This clear mission is popular with users. Of the 180 we surveyed, 86% rated its mission as very good or good. It also has good word of mouth: 43% of the users we surveyed say they first heard about GoodTherapy from a friend and 40% from a family member. The site also boasts that it receives over 2 million site visitors per month, which would make it one of the busiest directories we reviewed. 

However, it’s worth noting that the company does not explicitly mention that social justice is one of its core goals. There is also no specific mention of LGBTQIA+ and other marginalized or minority groups in its mission statement—something which the therapists we interviewed called out as a drawback. This is disappointing—especially for a company that claims to be challenging mental health stigma—and it might turn potential therapy seekers away from using its services towards some of its more social justice-driven competitors. 

Unfortunately, GoodTherapy did not respond to our questionnaire or respond to our request for an interview, so we were unable to ask them about this omission in their mission statement.

First Impressions



When you land on, you’ll find a pretty easy-to-navigate homepage, thanks to a collapsible right-hand navigation. Above the fold, you’ll be invited to “find a therapist” by entering your zip code or city on a large, green background. 

Then, below that, you’ll find a variety of up-to-date resources, such as upcoming events for therapists and recent posts from the GoodTherapy blog. Below that, you’ll find testimonials from therapists, links to the company’s media mentions, and a list of the states, countries, cities you can search for a therapists. You can also search for therapists by mode (i.e. marriage counselors, child psychologists, or psychiatrists).



At the very bottom of the page you’ll find links to three assessment tests, a sign-up option for therapists wishing to join, the footer navigation, and a place to subscribe to the company’s newsletter or follow it on social media. 

While navigating the site, I was able to find what I was looking for and I never encountered any problems with pages loading or going to another part of the site. In fact, I found therapists in my location within a matter of seconds.



The blog is also well-researched, informative, and updated often with new topics. The majority of the articles are written by writers with relevant experience, including the directory’s own therapists. 

GoodTherapy has an active social media presence with Facebook, Twitter, LinkedIn, Pinterest, and Instagram. It posts to Facebook several times a week, and to Twitter and Instagram roughly one a week as of when I looked. 

What stood out most to our subject matter experts, however, was its commitment to supporting not only the therapy seeker, but also the therapist. It offers a robust offering of continuing education opportunities (with memberships options, too). “This showcases their investment in professional development and supporting both the client and therapist,” says Nicholas Hardy, a licensed psychotherapists from Texas and one of our subject matter experts.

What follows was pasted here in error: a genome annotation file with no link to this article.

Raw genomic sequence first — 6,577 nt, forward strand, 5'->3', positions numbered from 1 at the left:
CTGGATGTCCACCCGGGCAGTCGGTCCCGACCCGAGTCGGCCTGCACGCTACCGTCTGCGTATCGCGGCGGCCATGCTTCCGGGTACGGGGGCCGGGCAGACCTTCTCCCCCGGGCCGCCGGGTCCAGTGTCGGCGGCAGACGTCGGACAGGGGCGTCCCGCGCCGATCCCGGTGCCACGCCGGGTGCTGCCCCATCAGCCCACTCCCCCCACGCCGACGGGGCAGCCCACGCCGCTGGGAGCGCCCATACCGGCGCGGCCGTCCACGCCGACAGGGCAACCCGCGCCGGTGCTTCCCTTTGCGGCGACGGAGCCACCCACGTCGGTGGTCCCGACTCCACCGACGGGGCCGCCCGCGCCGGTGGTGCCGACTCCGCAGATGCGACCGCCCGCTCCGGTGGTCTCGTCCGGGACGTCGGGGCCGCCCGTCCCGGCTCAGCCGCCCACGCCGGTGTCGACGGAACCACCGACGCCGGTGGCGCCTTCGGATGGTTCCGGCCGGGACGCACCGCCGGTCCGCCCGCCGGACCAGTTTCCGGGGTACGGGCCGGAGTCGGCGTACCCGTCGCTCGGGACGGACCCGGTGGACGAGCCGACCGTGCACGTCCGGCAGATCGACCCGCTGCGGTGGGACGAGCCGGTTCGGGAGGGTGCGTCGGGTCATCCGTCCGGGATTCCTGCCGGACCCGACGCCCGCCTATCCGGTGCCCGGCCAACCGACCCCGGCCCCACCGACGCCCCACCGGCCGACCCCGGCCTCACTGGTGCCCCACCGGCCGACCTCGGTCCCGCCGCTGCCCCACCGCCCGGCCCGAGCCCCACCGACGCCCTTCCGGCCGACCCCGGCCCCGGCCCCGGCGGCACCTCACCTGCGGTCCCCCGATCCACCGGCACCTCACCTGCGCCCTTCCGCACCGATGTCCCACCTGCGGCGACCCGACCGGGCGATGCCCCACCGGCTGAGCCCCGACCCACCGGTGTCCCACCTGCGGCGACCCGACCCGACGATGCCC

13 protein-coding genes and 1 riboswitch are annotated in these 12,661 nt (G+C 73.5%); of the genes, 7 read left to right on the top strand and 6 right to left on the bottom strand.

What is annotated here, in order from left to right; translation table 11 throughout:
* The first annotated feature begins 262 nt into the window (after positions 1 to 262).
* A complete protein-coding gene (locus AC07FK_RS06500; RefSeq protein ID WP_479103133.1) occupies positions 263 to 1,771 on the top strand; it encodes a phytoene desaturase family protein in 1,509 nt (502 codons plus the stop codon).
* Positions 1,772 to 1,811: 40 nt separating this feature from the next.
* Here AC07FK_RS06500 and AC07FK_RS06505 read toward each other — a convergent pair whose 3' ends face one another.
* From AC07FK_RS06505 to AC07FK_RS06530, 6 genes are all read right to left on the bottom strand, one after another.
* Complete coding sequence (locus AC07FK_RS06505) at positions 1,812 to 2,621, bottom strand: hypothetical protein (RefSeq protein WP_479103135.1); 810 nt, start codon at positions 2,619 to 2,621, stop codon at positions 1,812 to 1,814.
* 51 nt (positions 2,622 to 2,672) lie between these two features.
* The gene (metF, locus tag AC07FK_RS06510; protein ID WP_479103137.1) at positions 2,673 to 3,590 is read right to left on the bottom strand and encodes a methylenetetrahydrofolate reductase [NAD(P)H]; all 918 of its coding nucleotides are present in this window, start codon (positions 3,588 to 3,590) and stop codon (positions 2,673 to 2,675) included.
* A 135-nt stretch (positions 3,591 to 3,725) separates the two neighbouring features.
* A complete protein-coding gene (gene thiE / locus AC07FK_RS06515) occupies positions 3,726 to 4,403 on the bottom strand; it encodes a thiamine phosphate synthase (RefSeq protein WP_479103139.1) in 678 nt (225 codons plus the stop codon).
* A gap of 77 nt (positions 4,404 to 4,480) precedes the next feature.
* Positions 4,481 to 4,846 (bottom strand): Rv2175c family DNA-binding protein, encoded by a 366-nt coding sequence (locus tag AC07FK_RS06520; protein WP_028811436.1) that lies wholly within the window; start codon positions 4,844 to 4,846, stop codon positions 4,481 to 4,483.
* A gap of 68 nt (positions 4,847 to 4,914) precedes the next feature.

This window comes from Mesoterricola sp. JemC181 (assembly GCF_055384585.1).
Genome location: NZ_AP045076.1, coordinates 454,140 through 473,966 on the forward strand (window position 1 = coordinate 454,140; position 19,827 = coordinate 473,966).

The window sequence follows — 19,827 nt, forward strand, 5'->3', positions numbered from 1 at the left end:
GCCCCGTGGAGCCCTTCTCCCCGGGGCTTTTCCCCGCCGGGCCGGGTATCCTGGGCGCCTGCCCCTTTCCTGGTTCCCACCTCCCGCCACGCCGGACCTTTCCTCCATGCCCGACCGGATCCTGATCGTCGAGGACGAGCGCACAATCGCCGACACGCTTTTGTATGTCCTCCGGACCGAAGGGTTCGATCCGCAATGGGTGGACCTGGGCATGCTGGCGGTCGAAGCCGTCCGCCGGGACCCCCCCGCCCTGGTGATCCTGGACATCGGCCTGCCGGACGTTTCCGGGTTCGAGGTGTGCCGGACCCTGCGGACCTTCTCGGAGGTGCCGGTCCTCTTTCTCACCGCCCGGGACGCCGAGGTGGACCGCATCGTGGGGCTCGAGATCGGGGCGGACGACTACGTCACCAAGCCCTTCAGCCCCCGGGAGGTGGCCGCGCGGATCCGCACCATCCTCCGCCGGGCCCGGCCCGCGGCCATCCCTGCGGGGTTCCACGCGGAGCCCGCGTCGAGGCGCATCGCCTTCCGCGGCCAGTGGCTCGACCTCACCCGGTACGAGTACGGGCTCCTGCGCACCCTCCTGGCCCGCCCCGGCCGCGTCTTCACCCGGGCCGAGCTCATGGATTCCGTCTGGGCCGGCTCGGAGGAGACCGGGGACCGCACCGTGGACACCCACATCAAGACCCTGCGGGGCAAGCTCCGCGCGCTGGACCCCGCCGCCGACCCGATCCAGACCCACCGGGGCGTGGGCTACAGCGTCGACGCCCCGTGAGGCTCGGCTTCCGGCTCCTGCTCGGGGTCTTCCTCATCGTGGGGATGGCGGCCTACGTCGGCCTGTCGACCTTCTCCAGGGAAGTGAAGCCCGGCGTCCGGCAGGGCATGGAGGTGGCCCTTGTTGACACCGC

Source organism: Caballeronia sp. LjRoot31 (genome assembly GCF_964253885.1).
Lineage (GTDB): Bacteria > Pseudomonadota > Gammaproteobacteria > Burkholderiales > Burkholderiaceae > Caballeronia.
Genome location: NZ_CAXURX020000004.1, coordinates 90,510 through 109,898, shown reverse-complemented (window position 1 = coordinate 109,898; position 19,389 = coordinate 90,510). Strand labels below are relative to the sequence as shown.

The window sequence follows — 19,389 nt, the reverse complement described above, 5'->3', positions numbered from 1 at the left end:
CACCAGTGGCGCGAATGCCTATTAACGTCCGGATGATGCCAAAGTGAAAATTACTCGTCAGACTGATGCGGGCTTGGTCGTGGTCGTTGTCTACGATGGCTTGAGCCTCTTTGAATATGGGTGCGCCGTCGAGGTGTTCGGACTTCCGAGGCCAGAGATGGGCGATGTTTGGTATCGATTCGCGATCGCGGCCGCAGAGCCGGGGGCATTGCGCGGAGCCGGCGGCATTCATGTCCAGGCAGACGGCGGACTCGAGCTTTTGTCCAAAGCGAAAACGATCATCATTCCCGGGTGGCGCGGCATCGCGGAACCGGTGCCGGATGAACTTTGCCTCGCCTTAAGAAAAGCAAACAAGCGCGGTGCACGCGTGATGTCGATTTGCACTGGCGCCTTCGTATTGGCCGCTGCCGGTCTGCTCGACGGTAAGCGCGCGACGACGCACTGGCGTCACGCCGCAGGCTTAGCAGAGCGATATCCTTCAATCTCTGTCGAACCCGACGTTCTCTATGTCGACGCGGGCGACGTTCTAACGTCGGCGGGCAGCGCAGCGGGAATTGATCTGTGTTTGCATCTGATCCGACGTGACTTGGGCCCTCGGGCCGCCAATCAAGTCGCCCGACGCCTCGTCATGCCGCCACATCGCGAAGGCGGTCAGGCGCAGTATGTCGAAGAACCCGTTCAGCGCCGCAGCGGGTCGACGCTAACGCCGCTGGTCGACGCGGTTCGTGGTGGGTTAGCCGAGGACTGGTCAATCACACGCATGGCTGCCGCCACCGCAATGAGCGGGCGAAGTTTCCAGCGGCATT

Searching for a Therapist

Searching for a therapist—or a treatment center—at GoodTherapy is very easy. In fact, of the 180 users we surveyed, 90% said it was easy or fairly easy to search for a specific provider at

As noted above, all you have to do to begin your search for a therapist at is enter your state or zipcode on the homepage—or scroll down to select your city, state, country, or type of therapist from the list at the bottom of the page

If you opt for the search function on the home page, you can click a drop-down menu to search by therapist, telehealth, or treatment facility.



This will help you narrow the parameters of your search: In other words, are you looking for a treatment facility, a large practice, or an individual therapist? And do you want to see your therapist in person or via a telehealth appointment?

From there, you’ll arrive at a page of results, listing options near you. These results will show you a list of short bios (only a few sentences long), as well as the therapist's name, photo, educational degrees, office location, types of therapy offered, and contact information.



You can narrow these results down by clicking on the orange “Filters” button on the top right side of the page. This will cause a number of options to appear and you can simply select the ones you’re interested in.



These filters are broken down into a few main categories, including:

  • Pricing
  • Common Specialties
  • Type of Service
  • Insurance Companies
  • Gender
  • Age Group of Client(s)
  • Language
  • Availability
  • Accessibility